Small Changes, Big Impacts

How changing generic choices provides huge opportunity for climate savings.


While ago, we talked about how a box of drugs is packaged and can optimise the use of space within logistics and freight. Sometimes, some of the changes made within compliance aids can really help radically reduced the carbon footprint of transportation because of the fact that having a product also cuts the number of lorries required to transit that equipment in half. The vast majority of the lowest carbon footprint is actually pushing the lorry around, so reducing the size of medicines and devices also reduces the number of lorries which in turn reduces the carbon footprint in steps, not through a simple linear scaling.


In our latest support of Alphabet Pharmacy we tackled the problem of medicine boxes by looking at generic prescriptions and helping them optimise the choice of money and product size.


Unlike compliance aids, sometimes it's better for pharmacies to choose a slightly bigger box, given internal packaging materials. This means that larger packaged products may be offset with other products in smaller boxes at pharmacy level for climate and even cost differences in the wholesale market. This works because the health-economics of generic drugs are the same to the NHS, but is different to prices community pharmacies see on the ground.


The NHS tariff provides only the reimbursement price, not the price a drug actually bought at by the pharmacy. Community pharmacies must optimise margins within the NHS reimbursement price, to cover their own costs, overheads, staff wages and benefits. While this creates a constraint, this does allow community pharmacy appliances free reign to select generic manufacturers that optimise medicinal supplies for cost and climate impacts, safe in the knowledge a licensed, generic drug’s health performance is constant.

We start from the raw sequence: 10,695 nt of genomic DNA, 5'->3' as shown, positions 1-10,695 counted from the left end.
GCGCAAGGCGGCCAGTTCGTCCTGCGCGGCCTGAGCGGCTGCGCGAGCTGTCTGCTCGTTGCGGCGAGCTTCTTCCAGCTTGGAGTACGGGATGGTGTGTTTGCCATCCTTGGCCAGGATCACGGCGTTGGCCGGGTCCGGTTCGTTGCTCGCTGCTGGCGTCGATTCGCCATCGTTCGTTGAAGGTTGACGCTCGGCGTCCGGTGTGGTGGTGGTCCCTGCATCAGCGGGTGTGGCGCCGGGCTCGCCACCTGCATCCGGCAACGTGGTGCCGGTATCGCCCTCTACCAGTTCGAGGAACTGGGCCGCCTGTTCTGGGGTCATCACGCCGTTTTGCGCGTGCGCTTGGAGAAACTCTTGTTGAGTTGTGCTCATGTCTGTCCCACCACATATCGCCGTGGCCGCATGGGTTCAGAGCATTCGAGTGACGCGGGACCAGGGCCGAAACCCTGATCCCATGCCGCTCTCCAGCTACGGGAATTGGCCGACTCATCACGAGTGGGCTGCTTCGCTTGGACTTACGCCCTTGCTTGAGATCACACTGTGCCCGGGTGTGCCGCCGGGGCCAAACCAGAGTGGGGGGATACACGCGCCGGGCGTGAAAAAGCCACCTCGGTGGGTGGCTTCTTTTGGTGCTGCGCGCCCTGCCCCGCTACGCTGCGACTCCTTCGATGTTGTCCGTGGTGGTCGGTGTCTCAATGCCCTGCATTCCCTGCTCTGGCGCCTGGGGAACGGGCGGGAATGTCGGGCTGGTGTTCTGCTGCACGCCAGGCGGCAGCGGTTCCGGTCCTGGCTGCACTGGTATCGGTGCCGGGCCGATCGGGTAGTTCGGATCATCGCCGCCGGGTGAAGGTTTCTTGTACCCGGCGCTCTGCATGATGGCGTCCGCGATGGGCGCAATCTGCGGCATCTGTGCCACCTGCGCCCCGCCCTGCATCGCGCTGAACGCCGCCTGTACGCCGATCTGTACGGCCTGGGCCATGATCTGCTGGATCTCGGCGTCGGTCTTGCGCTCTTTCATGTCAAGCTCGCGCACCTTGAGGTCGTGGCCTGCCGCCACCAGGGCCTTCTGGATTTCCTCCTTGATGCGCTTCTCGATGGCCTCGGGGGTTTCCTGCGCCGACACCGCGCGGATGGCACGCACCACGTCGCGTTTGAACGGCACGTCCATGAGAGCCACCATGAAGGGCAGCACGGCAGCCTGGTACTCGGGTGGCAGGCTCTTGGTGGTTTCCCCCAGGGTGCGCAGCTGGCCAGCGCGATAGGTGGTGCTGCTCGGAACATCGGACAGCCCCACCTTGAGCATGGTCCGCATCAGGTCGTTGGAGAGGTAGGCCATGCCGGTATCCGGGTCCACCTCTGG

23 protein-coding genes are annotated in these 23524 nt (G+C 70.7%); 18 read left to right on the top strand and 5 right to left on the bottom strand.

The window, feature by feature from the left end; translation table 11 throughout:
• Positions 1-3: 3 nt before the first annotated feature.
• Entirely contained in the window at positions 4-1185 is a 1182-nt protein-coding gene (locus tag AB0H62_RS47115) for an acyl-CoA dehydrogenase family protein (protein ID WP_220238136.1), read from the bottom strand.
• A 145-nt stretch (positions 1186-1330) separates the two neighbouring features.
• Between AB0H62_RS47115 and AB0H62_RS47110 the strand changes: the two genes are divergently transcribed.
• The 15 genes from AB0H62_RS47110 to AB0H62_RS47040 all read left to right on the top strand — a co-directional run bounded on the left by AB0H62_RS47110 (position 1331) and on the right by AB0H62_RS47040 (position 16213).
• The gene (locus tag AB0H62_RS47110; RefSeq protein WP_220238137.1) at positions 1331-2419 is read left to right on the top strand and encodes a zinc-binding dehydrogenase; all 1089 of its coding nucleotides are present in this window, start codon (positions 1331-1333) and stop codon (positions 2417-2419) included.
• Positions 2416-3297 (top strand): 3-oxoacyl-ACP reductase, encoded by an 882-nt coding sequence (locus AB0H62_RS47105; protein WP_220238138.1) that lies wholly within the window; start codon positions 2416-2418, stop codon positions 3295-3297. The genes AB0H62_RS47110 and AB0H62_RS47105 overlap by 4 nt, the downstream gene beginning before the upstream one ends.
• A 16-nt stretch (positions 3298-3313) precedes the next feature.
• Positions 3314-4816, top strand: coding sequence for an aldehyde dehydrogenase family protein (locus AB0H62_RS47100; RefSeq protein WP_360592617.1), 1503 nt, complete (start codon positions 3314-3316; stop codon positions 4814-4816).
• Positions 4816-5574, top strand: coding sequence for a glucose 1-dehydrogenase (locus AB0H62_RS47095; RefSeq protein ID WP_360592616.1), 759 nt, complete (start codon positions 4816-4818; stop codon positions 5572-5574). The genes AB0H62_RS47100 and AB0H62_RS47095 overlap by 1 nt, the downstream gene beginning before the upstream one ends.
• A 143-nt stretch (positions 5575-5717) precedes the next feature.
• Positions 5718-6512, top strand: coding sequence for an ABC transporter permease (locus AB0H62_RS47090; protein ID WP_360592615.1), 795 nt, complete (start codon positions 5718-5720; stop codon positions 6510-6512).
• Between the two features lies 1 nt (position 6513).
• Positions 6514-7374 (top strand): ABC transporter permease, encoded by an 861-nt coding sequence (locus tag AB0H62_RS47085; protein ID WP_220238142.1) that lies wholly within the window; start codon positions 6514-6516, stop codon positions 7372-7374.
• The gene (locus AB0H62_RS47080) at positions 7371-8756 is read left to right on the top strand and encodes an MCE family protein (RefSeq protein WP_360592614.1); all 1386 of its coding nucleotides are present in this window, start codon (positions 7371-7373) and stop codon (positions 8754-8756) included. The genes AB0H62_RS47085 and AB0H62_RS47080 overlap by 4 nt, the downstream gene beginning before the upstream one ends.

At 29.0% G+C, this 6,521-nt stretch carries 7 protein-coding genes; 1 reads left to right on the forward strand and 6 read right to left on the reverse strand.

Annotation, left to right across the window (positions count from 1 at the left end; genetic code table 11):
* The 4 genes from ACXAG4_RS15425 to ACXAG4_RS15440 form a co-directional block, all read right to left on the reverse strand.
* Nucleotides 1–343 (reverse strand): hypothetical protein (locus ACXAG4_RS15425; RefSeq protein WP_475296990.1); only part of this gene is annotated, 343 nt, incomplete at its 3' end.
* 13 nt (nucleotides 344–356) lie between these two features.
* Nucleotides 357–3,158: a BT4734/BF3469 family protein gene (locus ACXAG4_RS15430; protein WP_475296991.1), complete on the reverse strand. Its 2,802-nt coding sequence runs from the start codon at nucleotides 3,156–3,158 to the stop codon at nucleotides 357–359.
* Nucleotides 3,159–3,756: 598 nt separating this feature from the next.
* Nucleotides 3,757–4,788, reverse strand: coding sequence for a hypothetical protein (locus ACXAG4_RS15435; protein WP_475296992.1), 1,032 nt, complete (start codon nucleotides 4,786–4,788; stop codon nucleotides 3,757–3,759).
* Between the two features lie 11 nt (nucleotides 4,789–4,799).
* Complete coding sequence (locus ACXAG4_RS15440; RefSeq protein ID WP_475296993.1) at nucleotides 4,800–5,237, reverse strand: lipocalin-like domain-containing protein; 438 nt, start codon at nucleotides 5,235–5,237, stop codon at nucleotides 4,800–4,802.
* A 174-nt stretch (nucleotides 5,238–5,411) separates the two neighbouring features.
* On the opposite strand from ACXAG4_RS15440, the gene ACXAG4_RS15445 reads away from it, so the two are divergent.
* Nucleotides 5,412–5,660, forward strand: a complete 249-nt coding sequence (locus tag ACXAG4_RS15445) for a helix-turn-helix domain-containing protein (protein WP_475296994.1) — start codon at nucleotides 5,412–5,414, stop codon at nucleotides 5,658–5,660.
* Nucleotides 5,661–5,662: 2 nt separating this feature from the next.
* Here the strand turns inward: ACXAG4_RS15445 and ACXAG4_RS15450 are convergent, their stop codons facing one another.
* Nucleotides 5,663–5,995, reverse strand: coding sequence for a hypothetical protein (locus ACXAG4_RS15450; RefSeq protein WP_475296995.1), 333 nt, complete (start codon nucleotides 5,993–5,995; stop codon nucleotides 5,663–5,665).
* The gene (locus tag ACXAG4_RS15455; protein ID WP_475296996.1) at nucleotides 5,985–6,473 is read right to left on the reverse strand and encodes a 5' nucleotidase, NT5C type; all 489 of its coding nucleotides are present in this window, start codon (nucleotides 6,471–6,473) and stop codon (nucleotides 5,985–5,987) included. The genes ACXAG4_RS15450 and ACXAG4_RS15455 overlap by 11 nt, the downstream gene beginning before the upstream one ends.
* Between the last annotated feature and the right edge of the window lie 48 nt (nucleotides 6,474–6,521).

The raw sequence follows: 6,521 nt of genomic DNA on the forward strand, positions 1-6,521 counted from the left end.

This above image probably shows the key difference in space, with a constant health impact. In health-economic terms these two sets of drugs are identical. However, from a climate change perspective they are not.


Volumetrically these two sets of boxes differ by a factor of 2.8. The boxes on the left occupy 2.8 times the volume of those on the right and is 3 times the density. Choosing the boxes on the left increases the carbon footprint of the same medicines by 3 times and utilises more packaging and van boxes.


Extrapolating this to the effect it has on freight, reduces the number of lorries by two for every 3 sets of medicines, but recognising that this means each packaging box will be denser, the net effect of this is to reduce the carbon footprint of transit from a total of 570 grams of CO2 per kilometre, to 368 for the same stock. A 35.4% reduction in medicine carbon footprint, which in turn, reduces the component of recurrent demand by an equivalent amount. Aka the proportion of NHS health demand caused by the NHS itself, through the delivery of prescription medicines. But this also yields a benefit through a reduced inhaler prescribing regime too. Given each inhaler has a 10 kilogramme carbon footprint, every reduction magnifies through that onward, nonlinear demand on itself.


It is important to realise this surfaces limitations in health economics that health-climate-economics plug. Without it, health-economic modelling becomes an enabler of incorrect choices, while it is blindsided by the effects of climate change on the health service.


To conventional health-economics both sets of drugs are the same and possess no negative impacts in each case. Yet, this is a departure from the reality of operating a medicine regime, which recognised these two cases as fundamentally different. This is the reason why a new approach to procurement becomes necessary in a world that's finally recognised that climate is a public health concern.

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